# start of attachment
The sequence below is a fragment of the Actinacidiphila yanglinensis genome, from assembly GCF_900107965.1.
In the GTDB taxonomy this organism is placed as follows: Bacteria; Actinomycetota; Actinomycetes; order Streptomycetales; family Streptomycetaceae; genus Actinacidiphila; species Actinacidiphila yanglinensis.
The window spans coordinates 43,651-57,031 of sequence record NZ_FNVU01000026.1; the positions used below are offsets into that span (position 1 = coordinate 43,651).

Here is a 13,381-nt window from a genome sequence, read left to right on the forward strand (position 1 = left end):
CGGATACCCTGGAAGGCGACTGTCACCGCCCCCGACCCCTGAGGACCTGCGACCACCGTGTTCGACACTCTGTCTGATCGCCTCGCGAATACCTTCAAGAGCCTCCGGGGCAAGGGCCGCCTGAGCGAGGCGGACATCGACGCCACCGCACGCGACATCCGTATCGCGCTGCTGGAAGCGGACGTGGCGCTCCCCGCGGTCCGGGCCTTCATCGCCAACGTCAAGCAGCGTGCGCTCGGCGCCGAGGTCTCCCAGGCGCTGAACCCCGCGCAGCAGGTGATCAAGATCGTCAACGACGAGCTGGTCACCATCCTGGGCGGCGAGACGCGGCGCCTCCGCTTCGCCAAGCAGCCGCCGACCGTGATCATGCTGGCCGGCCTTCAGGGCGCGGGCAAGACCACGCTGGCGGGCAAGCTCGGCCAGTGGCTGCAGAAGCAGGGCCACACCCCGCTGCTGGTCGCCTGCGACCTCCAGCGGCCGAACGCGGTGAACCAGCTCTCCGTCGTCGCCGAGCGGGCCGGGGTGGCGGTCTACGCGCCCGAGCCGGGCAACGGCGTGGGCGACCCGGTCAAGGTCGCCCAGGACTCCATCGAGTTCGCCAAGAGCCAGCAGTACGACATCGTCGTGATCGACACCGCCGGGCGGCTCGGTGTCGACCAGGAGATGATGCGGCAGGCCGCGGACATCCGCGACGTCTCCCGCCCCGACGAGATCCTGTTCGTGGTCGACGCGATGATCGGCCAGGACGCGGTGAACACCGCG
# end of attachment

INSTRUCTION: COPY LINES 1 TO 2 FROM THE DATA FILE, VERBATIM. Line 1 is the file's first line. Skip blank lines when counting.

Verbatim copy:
The sequence below is a fragment of the Actinacidiphila yanglinensis genome, from assembly GCF_900107965.1.
In the GTDB taxonomy this organism is placed as follows: Bacteria; Actinomycetota; Actinomycetes; order Streptomycetales; family Streptomycetaceae; genus Actinacidiphila; species Actinacidiphila yanglinensis.